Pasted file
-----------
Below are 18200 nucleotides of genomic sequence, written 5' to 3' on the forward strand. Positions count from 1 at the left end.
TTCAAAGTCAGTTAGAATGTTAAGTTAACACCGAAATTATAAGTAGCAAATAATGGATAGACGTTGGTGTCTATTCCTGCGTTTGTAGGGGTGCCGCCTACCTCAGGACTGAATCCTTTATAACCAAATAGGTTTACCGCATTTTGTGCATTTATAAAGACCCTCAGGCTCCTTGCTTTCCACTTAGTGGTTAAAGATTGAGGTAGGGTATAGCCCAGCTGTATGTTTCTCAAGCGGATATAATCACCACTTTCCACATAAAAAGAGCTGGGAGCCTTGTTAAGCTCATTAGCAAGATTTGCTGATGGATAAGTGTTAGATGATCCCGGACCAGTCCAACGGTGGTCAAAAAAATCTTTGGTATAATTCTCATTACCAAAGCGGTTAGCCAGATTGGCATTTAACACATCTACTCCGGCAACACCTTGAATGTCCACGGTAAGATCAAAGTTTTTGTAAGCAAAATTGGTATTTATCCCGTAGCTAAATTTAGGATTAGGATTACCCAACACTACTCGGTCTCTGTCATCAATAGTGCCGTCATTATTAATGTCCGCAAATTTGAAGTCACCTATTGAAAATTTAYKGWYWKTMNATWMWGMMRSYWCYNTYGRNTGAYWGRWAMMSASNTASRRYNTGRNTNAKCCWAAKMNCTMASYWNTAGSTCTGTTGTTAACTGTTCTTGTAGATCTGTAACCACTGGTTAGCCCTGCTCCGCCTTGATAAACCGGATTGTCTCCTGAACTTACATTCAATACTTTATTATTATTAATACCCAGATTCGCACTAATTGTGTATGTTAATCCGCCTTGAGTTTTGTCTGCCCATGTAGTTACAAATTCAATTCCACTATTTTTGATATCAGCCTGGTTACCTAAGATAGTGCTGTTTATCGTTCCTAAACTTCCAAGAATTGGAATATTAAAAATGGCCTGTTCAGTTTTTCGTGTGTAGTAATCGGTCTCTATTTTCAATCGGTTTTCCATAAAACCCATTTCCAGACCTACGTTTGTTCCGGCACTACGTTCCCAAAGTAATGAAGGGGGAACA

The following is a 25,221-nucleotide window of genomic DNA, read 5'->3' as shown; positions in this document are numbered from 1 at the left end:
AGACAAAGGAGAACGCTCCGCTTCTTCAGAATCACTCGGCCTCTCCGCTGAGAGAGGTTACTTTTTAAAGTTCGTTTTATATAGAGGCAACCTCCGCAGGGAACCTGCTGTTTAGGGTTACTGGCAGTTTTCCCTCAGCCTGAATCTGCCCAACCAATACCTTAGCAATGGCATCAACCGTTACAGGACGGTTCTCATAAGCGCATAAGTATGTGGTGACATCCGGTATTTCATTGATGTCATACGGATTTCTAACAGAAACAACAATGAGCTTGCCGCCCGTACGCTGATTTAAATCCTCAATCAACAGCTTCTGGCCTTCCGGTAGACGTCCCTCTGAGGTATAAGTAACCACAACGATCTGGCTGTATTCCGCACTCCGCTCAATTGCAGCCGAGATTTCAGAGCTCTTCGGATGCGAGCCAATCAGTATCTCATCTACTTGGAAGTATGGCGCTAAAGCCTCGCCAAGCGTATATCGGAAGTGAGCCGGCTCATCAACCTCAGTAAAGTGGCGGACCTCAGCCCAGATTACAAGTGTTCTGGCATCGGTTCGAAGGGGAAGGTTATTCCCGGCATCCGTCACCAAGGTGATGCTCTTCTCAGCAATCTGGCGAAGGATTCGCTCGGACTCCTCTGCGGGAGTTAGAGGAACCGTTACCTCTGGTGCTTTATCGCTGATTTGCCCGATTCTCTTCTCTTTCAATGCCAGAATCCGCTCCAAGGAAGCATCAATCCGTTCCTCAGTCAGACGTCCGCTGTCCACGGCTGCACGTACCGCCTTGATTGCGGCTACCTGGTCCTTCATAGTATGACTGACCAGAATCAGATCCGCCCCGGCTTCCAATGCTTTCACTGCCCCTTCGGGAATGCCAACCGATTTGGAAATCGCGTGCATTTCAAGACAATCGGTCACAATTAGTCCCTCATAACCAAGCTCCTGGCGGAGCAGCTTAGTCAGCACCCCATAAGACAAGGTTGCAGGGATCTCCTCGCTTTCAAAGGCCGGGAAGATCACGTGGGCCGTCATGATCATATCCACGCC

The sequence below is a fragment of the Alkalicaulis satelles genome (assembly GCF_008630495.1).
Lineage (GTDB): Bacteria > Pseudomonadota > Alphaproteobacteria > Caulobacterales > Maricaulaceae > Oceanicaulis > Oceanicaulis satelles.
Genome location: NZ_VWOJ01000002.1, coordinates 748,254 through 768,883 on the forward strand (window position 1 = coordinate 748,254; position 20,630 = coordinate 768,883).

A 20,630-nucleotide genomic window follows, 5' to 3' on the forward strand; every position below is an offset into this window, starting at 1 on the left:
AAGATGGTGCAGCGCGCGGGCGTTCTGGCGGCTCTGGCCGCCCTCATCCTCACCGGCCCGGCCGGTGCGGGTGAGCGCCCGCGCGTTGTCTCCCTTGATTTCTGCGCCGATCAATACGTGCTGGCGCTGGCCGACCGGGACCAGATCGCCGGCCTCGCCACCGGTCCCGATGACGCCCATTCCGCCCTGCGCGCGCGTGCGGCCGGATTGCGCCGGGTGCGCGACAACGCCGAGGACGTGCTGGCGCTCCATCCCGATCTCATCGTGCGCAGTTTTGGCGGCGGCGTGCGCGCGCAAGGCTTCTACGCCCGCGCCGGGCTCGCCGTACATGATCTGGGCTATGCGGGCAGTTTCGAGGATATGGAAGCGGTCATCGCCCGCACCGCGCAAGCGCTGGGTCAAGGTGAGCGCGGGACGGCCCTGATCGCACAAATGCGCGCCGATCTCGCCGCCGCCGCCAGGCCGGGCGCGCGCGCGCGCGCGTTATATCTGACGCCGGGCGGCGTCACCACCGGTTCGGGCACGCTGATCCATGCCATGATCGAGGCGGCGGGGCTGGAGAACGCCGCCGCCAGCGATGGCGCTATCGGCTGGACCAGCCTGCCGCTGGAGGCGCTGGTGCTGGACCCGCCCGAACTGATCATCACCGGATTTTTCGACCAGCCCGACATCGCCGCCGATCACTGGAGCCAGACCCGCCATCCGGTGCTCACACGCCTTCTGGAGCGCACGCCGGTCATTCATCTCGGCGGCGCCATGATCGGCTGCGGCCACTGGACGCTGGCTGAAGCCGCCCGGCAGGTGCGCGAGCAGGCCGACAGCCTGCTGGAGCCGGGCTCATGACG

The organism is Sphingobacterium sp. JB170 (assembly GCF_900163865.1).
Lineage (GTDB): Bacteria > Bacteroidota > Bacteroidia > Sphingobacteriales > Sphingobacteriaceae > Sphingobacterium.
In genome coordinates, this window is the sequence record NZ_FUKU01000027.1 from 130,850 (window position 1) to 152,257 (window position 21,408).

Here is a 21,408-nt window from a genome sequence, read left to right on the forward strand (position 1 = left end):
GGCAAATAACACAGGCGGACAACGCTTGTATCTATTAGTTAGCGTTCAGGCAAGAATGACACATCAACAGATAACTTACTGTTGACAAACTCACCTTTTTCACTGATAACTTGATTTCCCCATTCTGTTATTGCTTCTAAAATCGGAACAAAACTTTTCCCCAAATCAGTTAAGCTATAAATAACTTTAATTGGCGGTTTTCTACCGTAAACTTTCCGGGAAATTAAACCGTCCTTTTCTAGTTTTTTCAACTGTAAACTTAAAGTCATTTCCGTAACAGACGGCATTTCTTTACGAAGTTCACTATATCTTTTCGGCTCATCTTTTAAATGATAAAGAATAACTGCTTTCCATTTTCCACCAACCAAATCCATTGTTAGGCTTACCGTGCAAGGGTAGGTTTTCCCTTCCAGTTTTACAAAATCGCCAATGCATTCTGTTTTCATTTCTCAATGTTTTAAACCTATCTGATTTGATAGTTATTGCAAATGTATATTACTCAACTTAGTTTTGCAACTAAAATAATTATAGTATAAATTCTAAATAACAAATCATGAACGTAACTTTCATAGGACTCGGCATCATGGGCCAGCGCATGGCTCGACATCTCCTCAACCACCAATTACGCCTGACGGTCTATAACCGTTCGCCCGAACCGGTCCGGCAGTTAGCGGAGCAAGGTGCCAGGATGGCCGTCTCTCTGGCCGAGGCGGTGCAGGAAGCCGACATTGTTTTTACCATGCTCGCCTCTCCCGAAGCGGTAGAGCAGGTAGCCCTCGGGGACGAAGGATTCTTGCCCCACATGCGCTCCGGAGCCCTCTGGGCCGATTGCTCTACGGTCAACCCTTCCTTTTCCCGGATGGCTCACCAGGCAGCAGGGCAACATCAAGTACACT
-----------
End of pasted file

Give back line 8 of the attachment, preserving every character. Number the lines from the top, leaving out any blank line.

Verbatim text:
A 20,630-nucleotide genomic window follows, 5' to 3' on the forward strand; every position below is an offset into this window, starting at 1 on the left: